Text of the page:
Where do you see product quality going in the future?

I think the most interesting paradigm I see is the shift of responsibilities towards engineers. Engineers are owning more of their respective features all the way to production deployment and beyond. Which means, we need to make it easy and accessible for engineers to understand the piece of software that they wrote and how it will behave in production and then once it’s in production to be able to monitor and make sure the quality of the product is maintained. This is why I am very passionate about observability. I believe that observability will play the role of the hero in enabling engineers to have at their fingertips the power to understand the telemetry and state of the system at any given time. They will be able to understand trends over time, even historically. By the way, with we understand that you cannot separate the issue of security from devs and DevOps practices, these are currently being called DevSecOps, and they are becoming very integrative. So even down to understanding how my system is vulnerable, and including all of this under one single pane of glass. This is how I see enabling the product quality starting from engineering and going all the way to production and beyond.

Do you find that there is a difference in user sensitivity towards poor product quality between different age groups or across different countries? Has it developed over time?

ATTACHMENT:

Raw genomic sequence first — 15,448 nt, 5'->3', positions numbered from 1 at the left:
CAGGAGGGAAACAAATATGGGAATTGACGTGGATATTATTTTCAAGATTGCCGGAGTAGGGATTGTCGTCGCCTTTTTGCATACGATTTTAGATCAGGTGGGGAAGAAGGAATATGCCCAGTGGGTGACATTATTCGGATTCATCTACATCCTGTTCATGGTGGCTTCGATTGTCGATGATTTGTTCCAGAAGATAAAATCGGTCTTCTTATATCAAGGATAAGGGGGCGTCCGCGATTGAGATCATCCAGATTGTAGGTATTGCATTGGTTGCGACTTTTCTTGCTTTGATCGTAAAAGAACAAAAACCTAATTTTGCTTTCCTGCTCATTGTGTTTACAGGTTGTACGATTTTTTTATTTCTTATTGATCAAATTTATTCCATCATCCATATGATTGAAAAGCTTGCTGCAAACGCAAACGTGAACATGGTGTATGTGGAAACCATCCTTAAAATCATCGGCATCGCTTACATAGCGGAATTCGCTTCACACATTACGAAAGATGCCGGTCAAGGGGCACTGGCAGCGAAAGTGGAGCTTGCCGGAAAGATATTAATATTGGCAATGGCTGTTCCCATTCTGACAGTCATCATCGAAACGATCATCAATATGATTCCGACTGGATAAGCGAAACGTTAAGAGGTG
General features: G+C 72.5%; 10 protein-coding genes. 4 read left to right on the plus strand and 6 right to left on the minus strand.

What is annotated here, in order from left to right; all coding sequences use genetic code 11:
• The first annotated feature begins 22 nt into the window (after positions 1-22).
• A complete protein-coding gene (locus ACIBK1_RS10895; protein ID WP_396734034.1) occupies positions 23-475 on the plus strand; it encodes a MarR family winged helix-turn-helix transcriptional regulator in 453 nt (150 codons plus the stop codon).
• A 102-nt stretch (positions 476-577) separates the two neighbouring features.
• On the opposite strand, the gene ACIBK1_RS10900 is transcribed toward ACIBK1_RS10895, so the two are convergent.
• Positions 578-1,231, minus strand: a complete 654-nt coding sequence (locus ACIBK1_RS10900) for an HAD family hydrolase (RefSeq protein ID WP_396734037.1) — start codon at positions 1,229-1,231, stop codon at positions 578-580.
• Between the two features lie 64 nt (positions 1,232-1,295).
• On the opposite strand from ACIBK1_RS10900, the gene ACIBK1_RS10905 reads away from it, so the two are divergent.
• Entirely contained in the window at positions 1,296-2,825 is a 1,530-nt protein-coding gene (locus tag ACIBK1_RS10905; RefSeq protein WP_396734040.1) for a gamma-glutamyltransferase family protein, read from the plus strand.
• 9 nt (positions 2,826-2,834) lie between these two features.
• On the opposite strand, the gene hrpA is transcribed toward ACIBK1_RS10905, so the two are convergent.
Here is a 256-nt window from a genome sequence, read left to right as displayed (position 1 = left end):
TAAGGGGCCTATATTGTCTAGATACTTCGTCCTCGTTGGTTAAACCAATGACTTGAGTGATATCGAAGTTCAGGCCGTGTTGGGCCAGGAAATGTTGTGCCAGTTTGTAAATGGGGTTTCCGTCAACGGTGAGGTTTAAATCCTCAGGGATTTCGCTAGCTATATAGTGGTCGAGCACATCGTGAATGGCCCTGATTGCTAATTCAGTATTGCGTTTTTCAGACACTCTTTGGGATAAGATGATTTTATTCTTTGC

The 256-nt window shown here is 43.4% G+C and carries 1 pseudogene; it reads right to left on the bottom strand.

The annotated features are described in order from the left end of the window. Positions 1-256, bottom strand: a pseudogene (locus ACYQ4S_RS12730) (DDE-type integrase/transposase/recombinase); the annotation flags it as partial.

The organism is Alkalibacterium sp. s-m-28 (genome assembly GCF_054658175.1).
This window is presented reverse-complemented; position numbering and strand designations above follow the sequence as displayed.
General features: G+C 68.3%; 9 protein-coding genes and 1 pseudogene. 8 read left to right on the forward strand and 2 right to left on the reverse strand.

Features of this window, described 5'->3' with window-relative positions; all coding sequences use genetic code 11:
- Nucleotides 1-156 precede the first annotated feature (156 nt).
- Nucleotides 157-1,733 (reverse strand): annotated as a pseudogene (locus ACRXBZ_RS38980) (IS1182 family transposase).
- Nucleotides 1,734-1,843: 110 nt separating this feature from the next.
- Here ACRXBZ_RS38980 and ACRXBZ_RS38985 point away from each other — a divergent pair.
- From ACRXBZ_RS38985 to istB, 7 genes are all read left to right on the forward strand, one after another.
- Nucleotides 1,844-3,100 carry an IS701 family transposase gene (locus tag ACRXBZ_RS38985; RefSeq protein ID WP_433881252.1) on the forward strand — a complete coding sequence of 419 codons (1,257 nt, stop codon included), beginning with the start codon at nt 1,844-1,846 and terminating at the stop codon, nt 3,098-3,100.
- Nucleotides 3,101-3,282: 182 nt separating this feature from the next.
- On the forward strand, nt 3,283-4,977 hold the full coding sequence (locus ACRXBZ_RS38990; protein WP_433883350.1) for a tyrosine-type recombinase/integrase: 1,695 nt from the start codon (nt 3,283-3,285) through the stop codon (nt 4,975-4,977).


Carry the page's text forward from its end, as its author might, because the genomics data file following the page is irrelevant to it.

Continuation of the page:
I think we as consumers have grown used to better user experience and new services. If you look at Saas services, on-demand, PLG (product-led growth), such as Netflix, etc. This user experience as consumers has educated us to expect a certain level of quality from the products that we use, even in our business interactions. This is why I believe that younger generations who are more exposed to newer SaaS offerings, are more informed, educated, and accustomed to these high levels of services. However, in general we, as a population are becoming much more keen in our expectation to receive a high level of quality in our user experience and this is something that we will see become very prominent. This is a nice segway to mention my podcast, OpenObservability Talks, because I am actually going to have an episode this week devoted to SaaS observability which will discuss how SaaS observability is key to enabling this level of quality of experience with SaaS products.

Do you have a dream tool that hasn’t been developed yet?

Well, I have many but I guess the one that is most relevant for these cold winter days that we are having here is a tool that will be able to turn on the boiler on time so that I can have a hot shower when I get home. Certainly for my children, this would be the one that would have the most impact these days. Perhaps an app that would be able to help you detect and avoid exposure to the areas with the highest Covid levels. These are the two tools that would be most useful these days.

It was great speaking to you, you gave us an eye-opening perspective on logs as well as on the subject of open source software. As a developer I have always appreciated open source, and as such Shipbook is open source on all levels, including our SDK, so I found your input very interesting. Thank you for your time.

Shipbook gives you the power to remotely gather, search and analyze your user logs and exceptions in the cloud, on a per-user & session basis.